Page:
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Defamation Notes

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DEFAMATION

Basi s: reputations shouldn't be damaged by untrue facts

Has constitutional flavour - freedom of press/expression (Art 10) v right to private life (Art 8)

Mor e legislation has emerged owing to public interest

Basi c definition: publication of a statement by D referring to C that would tend to lower C's reputation in eyes of society - Sim v Stretch


Pri ma facie strict liability but there are defences - but reverse burden (on D)
I)

LIBEL

V SLANDER

Libe l: publication of defamatory statement in permanent form

Slan der: spoken word/conduct/non-permanent expression s.16


6 Broadcasting Act 90 broadcast words = libel, same for theatre s.4 Theatres Act 68

Bot h subject to requirement of 'serious harm' (below) but slander actionable per se in certain circumstances - normally subject to 'special damage' requirement

Spe cial damages: loss of money/benefit estimable in money

s.2
Defamation Act 1952 no need to allege any special damage where words at the time of publication
(whether or not spoken in the way of this business etc)
but


must prove 'special damage' where statement conveys implication that person has contagious
/infectious disease - s.14(2) DA 2013s


s.14
(1) means no longer actionable per se to say a woman is unchaste


It is actionable per se to allege a criminal offence punishable by imprisonment

II) WHO CAN BRING AN ACTION?


Derbyshire CC v The Times HL: public authorities can't sue as matter of common law so that individuals are free to criticise the government (though politicians/ministers can still sue)
Gol


dsmith v Boyruhl: bar extends to political parties

Jam


eel v WSJ No3: Lord Bingham companies can sue as their reputations are of value to them

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But
Hale noted increasingly hard to distinguish governmental & non-governmental because of immense power

III) ELEMENTS:

i)

Publ ication:


Mus t be published/said to a 3rd party (not just C)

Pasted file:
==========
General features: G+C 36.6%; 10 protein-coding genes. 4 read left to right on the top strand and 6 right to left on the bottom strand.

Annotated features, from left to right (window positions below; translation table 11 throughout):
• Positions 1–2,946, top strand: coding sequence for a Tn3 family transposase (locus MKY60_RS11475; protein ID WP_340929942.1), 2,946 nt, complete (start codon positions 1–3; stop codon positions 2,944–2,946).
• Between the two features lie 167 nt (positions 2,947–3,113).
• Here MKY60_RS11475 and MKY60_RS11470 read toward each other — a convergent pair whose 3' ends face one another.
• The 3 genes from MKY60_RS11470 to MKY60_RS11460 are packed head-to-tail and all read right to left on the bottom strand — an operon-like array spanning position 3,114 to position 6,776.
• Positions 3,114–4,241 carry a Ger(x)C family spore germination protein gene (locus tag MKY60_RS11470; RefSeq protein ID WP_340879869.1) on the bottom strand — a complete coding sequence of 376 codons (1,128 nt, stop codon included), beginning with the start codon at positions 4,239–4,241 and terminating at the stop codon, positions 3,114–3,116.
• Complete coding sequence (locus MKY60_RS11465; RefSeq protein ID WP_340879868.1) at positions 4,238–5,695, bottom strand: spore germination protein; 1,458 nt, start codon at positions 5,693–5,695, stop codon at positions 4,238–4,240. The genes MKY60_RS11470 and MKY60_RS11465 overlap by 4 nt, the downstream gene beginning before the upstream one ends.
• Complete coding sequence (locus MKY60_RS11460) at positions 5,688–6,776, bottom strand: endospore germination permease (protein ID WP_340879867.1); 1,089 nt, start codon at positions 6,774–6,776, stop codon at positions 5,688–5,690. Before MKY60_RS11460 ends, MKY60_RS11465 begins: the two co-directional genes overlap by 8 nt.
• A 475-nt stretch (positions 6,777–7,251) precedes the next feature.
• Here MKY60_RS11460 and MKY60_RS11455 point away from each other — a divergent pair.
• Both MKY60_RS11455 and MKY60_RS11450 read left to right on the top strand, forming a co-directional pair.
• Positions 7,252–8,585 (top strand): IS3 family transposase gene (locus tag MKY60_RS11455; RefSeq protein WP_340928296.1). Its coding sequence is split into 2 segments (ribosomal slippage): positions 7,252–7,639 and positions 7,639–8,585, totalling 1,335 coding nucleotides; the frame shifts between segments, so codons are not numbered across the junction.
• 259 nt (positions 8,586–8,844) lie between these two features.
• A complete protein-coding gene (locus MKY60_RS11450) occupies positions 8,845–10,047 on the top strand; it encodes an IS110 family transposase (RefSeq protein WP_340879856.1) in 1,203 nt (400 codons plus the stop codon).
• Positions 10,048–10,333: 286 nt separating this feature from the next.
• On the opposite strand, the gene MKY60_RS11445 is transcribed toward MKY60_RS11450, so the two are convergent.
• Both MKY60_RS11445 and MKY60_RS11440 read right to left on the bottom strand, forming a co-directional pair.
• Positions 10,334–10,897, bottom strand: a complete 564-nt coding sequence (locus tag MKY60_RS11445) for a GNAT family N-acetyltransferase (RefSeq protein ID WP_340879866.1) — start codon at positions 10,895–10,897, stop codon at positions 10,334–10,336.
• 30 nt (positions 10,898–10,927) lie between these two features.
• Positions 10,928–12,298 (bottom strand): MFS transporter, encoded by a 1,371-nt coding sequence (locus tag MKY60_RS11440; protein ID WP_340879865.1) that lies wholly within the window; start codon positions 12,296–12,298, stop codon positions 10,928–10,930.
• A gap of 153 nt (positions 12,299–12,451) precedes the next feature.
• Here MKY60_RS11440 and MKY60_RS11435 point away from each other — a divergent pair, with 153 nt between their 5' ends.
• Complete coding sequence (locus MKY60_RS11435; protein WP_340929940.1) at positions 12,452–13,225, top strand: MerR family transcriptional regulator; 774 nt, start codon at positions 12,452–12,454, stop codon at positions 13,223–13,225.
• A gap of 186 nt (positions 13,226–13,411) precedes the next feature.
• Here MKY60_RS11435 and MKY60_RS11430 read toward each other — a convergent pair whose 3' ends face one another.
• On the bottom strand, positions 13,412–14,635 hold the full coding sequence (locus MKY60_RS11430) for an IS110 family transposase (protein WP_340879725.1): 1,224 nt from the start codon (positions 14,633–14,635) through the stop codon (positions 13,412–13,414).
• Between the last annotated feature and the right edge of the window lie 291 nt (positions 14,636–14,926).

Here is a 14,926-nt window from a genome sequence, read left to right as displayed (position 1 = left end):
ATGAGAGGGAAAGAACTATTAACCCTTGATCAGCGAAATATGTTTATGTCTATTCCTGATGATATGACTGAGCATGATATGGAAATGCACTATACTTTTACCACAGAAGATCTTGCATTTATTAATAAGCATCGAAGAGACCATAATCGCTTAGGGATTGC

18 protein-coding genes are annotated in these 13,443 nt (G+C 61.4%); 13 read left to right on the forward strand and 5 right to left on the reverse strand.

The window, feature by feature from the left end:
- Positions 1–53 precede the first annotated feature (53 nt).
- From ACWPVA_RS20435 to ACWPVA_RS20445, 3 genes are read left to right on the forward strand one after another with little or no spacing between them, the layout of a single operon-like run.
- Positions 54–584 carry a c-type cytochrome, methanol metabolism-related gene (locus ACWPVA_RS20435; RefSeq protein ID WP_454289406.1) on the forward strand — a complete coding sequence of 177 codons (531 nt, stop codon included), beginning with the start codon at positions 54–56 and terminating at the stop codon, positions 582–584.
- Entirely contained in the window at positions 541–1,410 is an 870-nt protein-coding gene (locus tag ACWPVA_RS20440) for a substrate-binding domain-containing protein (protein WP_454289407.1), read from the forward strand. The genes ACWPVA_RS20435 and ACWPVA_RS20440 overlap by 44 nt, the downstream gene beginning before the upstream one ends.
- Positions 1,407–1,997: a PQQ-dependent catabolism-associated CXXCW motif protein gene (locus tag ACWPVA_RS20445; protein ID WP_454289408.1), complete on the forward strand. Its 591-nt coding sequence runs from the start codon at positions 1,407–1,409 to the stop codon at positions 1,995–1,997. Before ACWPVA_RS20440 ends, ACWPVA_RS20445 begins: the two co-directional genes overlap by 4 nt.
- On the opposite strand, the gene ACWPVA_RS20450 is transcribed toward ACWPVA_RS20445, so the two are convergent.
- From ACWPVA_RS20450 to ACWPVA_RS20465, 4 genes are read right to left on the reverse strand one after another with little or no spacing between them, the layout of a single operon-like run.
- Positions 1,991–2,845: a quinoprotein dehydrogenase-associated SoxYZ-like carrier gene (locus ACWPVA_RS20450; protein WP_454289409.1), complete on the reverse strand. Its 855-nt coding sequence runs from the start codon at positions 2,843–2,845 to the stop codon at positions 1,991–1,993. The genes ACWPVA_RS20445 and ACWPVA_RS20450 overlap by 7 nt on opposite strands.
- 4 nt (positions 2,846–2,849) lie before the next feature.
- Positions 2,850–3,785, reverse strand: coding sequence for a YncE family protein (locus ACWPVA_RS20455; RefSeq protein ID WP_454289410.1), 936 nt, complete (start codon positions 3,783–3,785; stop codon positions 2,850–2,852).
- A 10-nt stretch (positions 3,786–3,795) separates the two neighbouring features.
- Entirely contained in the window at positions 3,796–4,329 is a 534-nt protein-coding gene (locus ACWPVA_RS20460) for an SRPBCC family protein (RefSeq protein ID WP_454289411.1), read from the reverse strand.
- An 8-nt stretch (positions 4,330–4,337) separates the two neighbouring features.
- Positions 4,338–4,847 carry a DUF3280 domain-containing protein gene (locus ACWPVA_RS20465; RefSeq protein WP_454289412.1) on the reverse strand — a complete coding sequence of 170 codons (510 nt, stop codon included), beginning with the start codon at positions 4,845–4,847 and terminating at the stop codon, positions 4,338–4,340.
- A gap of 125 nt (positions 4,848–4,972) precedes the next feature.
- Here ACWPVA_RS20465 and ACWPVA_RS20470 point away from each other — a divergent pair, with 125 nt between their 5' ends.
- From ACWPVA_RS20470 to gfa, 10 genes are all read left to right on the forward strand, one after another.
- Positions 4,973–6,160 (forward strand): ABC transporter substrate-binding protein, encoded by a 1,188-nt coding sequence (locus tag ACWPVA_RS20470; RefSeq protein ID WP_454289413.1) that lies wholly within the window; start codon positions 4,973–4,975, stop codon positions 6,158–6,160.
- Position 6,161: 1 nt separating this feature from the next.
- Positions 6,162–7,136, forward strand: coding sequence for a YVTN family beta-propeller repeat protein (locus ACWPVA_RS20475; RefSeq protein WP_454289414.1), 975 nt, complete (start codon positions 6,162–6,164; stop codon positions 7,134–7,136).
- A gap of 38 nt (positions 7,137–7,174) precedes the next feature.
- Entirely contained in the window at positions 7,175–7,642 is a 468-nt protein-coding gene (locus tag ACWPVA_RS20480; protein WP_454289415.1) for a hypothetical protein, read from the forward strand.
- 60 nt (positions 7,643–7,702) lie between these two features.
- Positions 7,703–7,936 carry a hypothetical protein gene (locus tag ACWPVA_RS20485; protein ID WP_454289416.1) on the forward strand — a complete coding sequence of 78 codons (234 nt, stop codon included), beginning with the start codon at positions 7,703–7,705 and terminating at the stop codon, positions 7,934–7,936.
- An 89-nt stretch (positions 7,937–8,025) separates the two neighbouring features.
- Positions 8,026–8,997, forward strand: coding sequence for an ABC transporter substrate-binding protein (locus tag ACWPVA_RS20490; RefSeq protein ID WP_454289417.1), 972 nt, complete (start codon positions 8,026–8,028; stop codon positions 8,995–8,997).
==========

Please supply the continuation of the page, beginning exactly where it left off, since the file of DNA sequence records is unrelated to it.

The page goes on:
Hut h v Huth butler read private letter but intended to be private thus no publication


Bry ne v Deane shows how broad - notice on wall - D in charge of notices so hd authority to remove it
- implied consent - thus party to it and liable


Pull man v Hill negligent publication suffices


Exce ptions: communications between spouses & typists (Weenback v Morgan)
a)

Republication?


Slip per v BBC BBC broadcast picked up by other media outlets - BBC said liability limited to their initial audience - CA said no - full!


Def amatory statements objectionable not least because of propensity to percolate/contaminate


Mc
Manus v Beckham B said shopkeeper should be ashamed for selling fakes - picked up by media
- CA said liable if should have been aware of considerable risk of re-publication

b)

Inte rnet


Rais es questions about who is a publisher etc


God frey v Demon Internet 01: D = internet service provider - G said defamed by article on page hosted by D - court said simply hosting isn't publication but once informed by G did become publishers


Bun t v Tilley 07: internet service provider unaware of statement thus not publication


Met
International Schools v Designtechnica 11: C's name in google search linked to defamatory comments - held not publication - automatic search google merely facilitated & too difficult to remove everything


Tam iz v I Inc 13 defamatory blog hosted by google - CA said yes publishers - had sufficient control once had knowledge could have easily removed
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S.5
DA 2013 (Operators of Websites) defence for website operators show it was not them who posted statement but it will fail if impossible show who posted it, C gave operator notice &
operator failed respond

c)

Publ ication 'defences'


s.1